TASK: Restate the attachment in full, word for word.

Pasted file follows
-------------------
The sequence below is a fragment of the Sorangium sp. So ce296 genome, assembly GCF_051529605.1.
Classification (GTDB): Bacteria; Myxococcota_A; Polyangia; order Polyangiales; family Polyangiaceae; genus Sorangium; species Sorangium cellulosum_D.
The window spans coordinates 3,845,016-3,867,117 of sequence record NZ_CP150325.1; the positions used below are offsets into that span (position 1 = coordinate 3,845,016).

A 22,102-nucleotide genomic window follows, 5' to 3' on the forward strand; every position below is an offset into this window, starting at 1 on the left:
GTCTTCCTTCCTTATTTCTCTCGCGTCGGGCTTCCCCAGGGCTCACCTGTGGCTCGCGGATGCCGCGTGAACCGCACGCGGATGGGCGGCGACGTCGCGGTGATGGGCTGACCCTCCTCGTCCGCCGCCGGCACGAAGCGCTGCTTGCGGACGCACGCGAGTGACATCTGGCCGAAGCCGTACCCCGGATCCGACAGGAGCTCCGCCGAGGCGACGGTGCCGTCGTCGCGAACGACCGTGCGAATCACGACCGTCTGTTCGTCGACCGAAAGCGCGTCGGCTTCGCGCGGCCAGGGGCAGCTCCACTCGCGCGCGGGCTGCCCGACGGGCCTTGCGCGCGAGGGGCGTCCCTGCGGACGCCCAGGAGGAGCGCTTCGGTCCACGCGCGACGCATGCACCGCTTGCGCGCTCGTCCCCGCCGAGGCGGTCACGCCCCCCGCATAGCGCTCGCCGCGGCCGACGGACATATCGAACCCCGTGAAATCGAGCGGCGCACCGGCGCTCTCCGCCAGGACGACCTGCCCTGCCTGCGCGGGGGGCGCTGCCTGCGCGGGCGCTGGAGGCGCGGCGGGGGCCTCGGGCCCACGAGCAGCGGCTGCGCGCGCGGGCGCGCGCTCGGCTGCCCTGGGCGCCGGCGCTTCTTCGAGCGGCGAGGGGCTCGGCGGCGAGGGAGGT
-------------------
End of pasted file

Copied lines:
The sequence below is a fragment of the Sorangium sp. So ce296 genome, assembly GCF_051529605.1.
Classification (GTDB): Bacteria; Myxococcota_A; Polyangia; order Polyangiales; family Polyangiaceae; genus Sorangium; species Sorangium cellulosum_D.
The window spans coordinates 3,845,016-3,867,117 of sequence record NZ_CP150325.1; the positions used below are offsets into that span (position 1 = coordinate 3,845,016).

A 22,102-nucleotide genomic window follows, 5' to 3' on the forward strand; every position below is an offset into this window, starting at 1 on the left:
GTCTTCCTTCCTTATTTCTCTCGCGTCGGGCTTCCCCAGGGCTCACCTGTGGCTCGCGGATGCCGCGTGAACCGCACGCGGATGGGCGGCGACGTCGCGGTGATGGGCTGACCCTCCTCGTCCGCCGCCGGCACGAAGCGCTGCTTGCGGACGCACGCGAGTGACATCTGGCCGAAGCCGTACCCCGGATCCGACAGGAGCTCCGCCGAGGCGACGGTGCCGTCGTCGCGAACGACCGTGCGAATCACGACCGTCTGTTCGTCGACCGAAAGCGCGTCGGCTTCGCGCGGCCAGGGGCAGCTCCACTCGCGCGCGGGCTGCCCGACGGGCCTTGCGCGCGAGGGGCGTCCCTGCGGACGCCCAGGAGGAGCGCTTCGGTCCACGCGCGACGCATGCACCGCTTGCGCGCTCGTCCCCGCCGAGGCGGTCACGCCCCCCGCATAGCGCTCGCCGCGGCCGACGGACATATCGAACCCCGTGAAATCGAGCGGCGCACCGGCGCTCTCCGCCAGGACGACCTGCCCTGCCTGCGCGGGGGGCGCTGCCTGCGCGGGCGCTGGAGGCGCGGCGGGGGCCTCGGGCCCACGAGCAGCGGCTGCGCGCGCGGGCGCGCGCTCGGCTGCCCTGGGCGCCGGCGCTTCTTCGAGCGGCGAGGGGCTCGGCGGCGAGGGAGGT